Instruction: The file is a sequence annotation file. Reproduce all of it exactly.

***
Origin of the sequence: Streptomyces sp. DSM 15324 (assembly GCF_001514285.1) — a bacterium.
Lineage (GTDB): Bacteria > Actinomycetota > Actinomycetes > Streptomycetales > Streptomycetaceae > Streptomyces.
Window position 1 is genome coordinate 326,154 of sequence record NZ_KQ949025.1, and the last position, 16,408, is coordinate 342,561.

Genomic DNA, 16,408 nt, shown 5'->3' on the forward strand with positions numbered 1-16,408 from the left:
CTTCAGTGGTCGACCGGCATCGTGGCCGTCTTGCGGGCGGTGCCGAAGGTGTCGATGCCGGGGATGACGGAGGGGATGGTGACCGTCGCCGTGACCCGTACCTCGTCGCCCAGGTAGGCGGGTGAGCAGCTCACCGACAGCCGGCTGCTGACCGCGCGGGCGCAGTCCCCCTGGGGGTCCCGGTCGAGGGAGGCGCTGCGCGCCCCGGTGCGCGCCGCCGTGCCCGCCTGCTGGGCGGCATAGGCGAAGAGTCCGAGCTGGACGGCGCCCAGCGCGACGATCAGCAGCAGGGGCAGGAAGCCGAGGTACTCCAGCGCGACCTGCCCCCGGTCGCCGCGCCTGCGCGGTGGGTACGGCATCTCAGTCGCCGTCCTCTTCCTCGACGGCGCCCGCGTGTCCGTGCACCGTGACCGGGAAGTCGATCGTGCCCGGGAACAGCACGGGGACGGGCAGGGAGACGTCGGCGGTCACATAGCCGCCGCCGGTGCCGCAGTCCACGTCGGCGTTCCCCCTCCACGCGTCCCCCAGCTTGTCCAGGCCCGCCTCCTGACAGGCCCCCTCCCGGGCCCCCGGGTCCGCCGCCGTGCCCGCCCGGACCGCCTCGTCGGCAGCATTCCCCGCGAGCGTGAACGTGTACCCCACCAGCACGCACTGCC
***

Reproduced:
Origin of the sequence: Streptomyces sp. DSM 15324 (assembly GCF_001514285.1) — a bacterium.
Lineage (GTDB): Bacteria > Actinomycetota > Actinomycetes > Streptomycetales > Streptomycetaceae > Streptomyces.
Window position 1 is genome coordinate 326,154 of sequence record NZ_KQ949025.1, and the last position, 16,408, is coordinate 342,561.

Genomic DNA, 16,408 nt, shown 5'->3' on the forward strand with positions numbered 1-16,408 from the left:
CTTCAGTGGTCGACCGGCATCGTGGCCGTCTTGCGGGCGGTGCCGAAGGTGTCGATGCCGGGGATGACGGAGGGGATGGTGACCGTCGCCGTGACCCGTACCTCGTCGCCCAGGTAGGCGGGTGAGCAGCTCACCGACAGCCGGCTGCTGACCGCGCGGGCGCAGTCCCCCTGGGGGTCCCGGTCGAGGGAGGCGCTGCGCGCCCCGGTGCGCGCCGCCGTGCCCGCCTGCTGGGCGGCATAGGCGAAGAGTCCGAGCTGGACGGCGCCCAGCGCGACGATCAGCAGCAGGGGCAGGAAGCCGAGGTACTCCAGCGCGACCTGCCCCCGGTCGCCGCGCCTGCGCGGTGGGTACGGCATCTCAGTCGCCGTCCTCTTCCTCGACGGCGCCCGCGTGTCCGTGCACCGTGACCGGGAAGTCGATCGTGCCCGGGAACAGCACGGGGACGGGCAGGGAGACGTCGGCGGTCACATAGCCGCCGCCGGTGCCGCAGTCCACGTCGGCGTTCCCCCTCCACGCGTCCCCCAGCTTGTCCAGGCCCGCCTCCTGACAGGCCCCCTCCCGGGCCCCCGGGTCCGCCGCCGTGCCCGCCCGGACCGCCTCGTCGGCAGCATTCCCCGCGAGCGTGAACGTGTACCCCACCAGCACGCACTGCC